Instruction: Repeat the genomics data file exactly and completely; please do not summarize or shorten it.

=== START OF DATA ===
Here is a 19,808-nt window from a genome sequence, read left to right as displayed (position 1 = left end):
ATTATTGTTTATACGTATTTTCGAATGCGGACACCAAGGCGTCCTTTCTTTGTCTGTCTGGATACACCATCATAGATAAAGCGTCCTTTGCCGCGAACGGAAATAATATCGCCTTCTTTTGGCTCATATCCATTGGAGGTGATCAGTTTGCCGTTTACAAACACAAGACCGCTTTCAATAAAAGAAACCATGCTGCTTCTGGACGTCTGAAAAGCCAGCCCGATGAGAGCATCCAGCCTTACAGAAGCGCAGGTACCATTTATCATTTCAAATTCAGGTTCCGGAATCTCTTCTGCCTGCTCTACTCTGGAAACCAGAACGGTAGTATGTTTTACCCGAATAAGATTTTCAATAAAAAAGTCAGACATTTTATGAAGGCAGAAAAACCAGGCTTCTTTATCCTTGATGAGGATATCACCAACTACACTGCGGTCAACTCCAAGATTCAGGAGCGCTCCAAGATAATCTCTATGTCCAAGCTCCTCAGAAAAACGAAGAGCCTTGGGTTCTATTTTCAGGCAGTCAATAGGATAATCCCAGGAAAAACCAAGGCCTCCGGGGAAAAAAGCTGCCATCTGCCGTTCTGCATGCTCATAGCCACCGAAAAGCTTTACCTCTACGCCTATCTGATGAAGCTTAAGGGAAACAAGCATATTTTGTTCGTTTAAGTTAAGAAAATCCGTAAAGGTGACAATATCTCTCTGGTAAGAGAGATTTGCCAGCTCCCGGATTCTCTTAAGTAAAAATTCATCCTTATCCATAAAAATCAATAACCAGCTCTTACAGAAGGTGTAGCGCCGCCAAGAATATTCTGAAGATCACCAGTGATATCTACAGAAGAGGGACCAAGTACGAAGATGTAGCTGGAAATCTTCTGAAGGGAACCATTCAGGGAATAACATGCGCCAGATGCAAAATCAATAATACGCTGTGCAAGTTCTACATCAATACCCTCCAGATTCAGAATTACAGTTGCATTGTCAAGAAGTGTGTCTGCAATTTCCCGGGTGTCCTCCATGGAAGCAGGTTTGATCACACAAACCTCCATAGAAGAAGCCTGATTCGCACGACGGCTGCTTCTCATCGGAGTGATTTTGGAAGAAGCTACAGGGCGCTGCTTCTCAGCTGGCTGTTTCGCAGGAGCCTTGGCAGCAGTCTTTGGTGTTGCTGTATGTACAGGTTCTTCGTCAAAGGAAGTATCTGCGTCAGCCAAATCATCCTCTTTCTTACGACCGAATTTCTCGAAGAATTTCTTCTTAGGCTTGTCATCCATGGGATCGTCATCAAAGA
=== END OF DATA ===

Here is a 19,808-nt window from a genome sequence, read left to right as displayed (position 1 = left end):
ATTATTGTTTATACGTATTTTCGAATGCGGACACCAAGGCGTCCTTTCTTTGTCTGTCTGGATACACCATCATAGATAAAGCGTCCTTTGCCGCGAACGGAAATAATATCGCCTTCTTTTGGCTCATATCCATTGGAGGTGATCAGTTTGCCGTTTACAAACACAAGACCGCTTTCAATAAAAGAAACCATGCTGCTTCTGGACGTCTGAAAAGCCAGCCCGATGAGAGCATCCAGCCTTACAGAAGCGCAGGTACCATTTATCATTTCAAATTCAGGTTCCGGAATCTCTTCTGCCTGCTCTACTCTGGAAACCAGAACGGTAGTATGTTTTACCCGAATAAGATTTTCAATAAAAAAGTCAGACATTTTATGAAGGCAGAAAAACCAGGCTTCTTTATCCTTGATGAGGATATCACCAACTACACTGCGGTCAACTCCAAGATTCAGGAGCGCTCCAAGATAATCTCTATGTCCAAGCTCCTCAGAAAAACGAAGAGCCTTGGGTTCTATTTTCAGGCAGTCAATAGGATAATCCCAGGAAAAACCAAGGCCTCCGGGGAAAAAAGCTGCCATCTGCCGTTCTGCATGCTCATAGCCACCGAAAAGCTTTACCTCTACGCCTATCTGATGAAGCTTAAGGGAAACAAGCATATTTTGTTCGTTTAAGTTAAGAAAATCCGTAAAGGTGACAATATCTCTCTGGTAAGAGAGATTTGCCAGCTCCCGGATTCTCTTAAGTAAAAATTCATCCTTATCCATAAAAATCAATAACCAGCTCTTACAGAAGGTGTAGCGCCGCCAAGAATATTCTGAAGATCACCAGTGATATCTACAGAAGAGGGACCAAGTACGAAGATGTAGCTGGAAATCTTCTGAAGGGAACCATTCAGGGAATAACATGCGCCAGATGCAAAATCAATAATACGCTGTGCAAGTTCTACATCAATACCCTCCAGATTCAGAATTACAGTTGCATTGTCAAGAAGTGTGTCTGCAATTTCCCGGGTGTCCTCCATGGAAGCAGGTTTGATCACACAAACCTCCATAGAAGAAGCCTGATTCGCACGACGGCTGCTTCTCATCGGAGTGATTTTGGAAGAAGCTACAGGGCGCTGCTTCTCAGCTGGCTGTTTCGCAGGAGCCTTGGCAGCAGTCTTTGGTGTTGCTGTATGTACAGGTTCTTCGTCAAAGGAAGTATCTGCGTCAGCCAAATCATCCTCTTTCTTACGACCGAATTTCTCGAAGAATTTCTTCTTAGGCTTGTCATCCATGGGATCGTCATCAAAGA